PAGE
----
Iraqi Finance Minister Rafa al-Essawi announced his resignation on Friday at an anti-government protest, ramping up a conflict between his secular Sunni-backed Iraqiya bloc and the Shiite premier.
State television quoted Prime Minister Nuri al-Maliki’s office as saying the resignation of Essawi, a leading Sunni and Iraqiya member, would not be accepted until an investigation into “his financial and administrative violations” was complete.
“I am with you, I am your son, and I announce today… that I am presenting my resignation from the Iraqi government, and I will not return to this government,” Essawi told thousands of demonstrators in Ramadi, west of Baghdad.
“We are with you, Essawi,” protesters chanted in response.
Maliki is at loggerheads with Iraqiya, which is a part of his national unity government, over its accusations of authoritarianism and sectarianism in the run-up to key provincial polls scheduled to be held next month.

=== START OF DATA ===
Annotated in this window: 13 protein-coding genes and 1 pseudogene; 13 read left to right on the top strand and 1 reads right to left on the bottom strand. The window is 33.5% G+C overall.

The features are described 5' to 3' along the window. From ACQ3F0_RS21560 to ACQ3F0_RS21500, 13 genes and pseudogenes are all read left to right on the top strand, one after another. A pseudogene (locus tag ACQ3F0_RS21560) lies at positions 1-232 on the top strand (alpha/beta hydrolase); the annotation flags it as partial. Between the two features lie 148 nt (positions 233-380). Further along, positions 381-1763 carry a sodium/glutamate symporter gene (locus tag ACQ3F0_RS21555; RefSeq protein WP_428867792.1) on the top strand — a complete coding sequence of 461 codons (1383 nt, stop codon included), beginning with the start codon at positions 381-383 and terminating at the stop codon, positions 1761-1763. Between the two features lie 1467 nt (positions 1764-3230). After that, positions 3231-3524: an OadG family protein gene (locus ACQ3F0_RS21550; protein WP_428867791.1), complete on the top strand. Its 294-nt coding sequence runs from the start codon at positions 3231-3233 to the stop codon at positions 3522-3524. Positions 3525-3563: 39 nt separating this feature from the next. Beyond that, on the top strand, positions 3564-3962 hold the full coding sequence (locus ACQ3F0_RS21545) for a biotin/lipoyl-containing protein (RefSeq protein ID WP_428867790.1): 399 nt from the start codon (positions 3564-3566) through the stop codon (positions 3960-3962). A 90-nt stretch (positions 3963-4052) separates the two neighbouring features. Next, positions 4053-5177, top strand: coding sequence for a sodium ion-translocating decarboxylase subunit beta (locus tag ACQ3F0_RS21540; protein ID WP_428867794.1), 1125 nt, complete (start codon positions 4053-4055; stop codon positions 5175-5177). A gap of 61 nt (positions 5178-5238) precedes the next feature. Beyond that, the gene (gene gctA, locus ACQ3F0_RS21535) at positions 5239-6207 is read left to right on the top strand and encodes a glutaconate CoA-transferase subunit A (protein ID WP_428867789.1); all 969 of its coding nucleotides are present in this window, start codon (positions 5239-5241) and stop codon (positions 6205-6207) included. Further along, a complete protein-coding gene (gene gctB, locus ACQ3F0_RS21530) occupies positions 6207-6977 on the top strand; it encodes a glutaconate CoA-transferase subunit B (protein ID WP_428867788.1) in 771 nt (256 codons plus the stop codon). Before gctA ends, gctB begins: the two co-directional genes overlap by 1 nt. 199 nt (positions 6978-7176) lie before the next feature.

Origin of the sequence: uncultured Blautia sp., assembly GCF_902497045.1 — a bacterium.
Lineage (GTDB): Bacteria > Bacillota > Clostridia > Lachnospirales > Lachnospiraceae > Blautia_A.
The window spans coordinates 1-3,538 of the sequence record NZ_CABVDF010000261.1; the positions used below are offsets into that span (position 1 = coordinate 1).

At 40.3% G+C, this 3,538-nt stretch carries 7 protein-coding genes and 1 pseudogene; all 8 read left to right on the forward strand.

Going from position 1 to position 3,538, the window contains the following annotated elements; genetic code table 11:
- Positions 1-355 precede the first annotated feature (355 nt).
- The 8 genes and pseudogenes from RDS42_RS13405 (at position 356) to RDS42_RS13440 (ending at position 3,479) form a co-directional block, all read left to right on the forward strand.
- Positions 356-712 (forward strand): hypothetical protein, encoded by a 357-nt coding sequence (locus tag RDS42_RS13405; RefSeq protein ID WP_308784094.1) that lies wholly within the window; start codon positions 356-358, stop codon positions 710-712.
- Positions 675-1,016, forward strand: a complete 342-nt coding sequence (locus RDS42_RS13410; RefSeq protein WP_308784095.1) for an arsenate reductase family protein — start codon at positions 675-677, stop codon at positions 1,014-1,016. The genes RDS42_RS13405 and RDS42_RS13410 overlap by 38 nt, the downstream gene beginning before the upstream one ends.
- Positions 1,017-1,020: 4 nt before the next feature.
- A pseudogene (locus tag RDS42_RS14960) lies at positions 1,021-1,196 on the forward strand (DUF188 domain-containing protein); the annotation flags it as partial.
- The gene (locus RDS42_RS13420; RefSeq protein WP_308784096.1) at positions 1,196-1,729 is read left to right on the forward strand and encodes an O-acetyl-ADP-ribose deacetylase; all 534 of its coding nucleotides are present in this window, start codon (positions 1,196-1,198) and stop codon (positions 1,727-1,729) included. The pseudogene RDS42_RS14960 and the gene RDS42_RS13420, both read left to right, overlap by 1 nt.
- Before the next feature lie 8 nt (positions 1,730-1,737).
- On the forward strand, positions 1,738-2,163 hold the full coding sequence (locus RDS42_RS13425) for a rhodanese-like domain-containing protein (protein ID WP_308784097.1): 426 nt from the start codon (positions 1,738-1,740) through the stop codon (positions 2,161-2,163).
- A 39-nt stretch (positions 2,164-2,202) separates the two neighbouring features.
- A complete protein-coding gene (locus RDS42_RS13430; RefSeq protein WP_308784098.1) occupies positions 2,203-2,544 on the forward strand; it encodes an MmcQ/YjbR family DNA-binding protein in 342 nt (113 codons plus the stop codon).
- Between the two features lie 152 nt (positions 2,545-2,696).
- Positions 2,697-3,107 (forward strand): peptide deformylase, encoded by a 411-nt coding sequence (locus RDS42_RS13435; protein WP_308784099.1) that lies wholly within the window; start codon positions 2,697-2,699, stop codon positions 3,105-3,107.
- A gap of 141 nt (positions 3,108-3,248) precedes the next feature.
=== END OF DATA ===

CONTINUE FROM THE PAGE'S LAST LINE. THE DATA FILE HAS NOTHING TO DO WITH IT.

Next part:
Protests have been staged in Sunni-majority areas of Iraq for weeks, calling for Maliki’s resignation and decrying the alleged targeting of their community by the Shiite-led authorities.
The protests were initially sparked by the arrest of several of Essawi’s guards on terrorism charges in December, but have since expanded markedly.
The resignation “was taken after coordination with Iraqiya, because Dr Rafa al-Essawi thinks that the procedure taken against him by the prime minister made it impossible for (Essawi) to work with him,” MP Haidar al-Mullah, an Iraqiya spokesman, told AFP, referring to the arrest of the guards.
“Iraqiya will discuss all options in order to put pressure to achieve the demands of the protesters,” Mullah said.
In Baghdad, security forces cordoned off Sunni areas including Adhamiyah to prevent protesters from leaving, and set up additional checkpoints in the city.
The Iraqi government has sought to curtail demonstrations by saying it has released thousands of detainees and raised the salaries of the Sahwa anti-Qaeda militiamen.
Deputy Prime Minister Hussein al-Shahristani said on Thursday that 4,000 prisoners have been released since the start of the year, some of whom can request compensation if they are not guilty of a crime.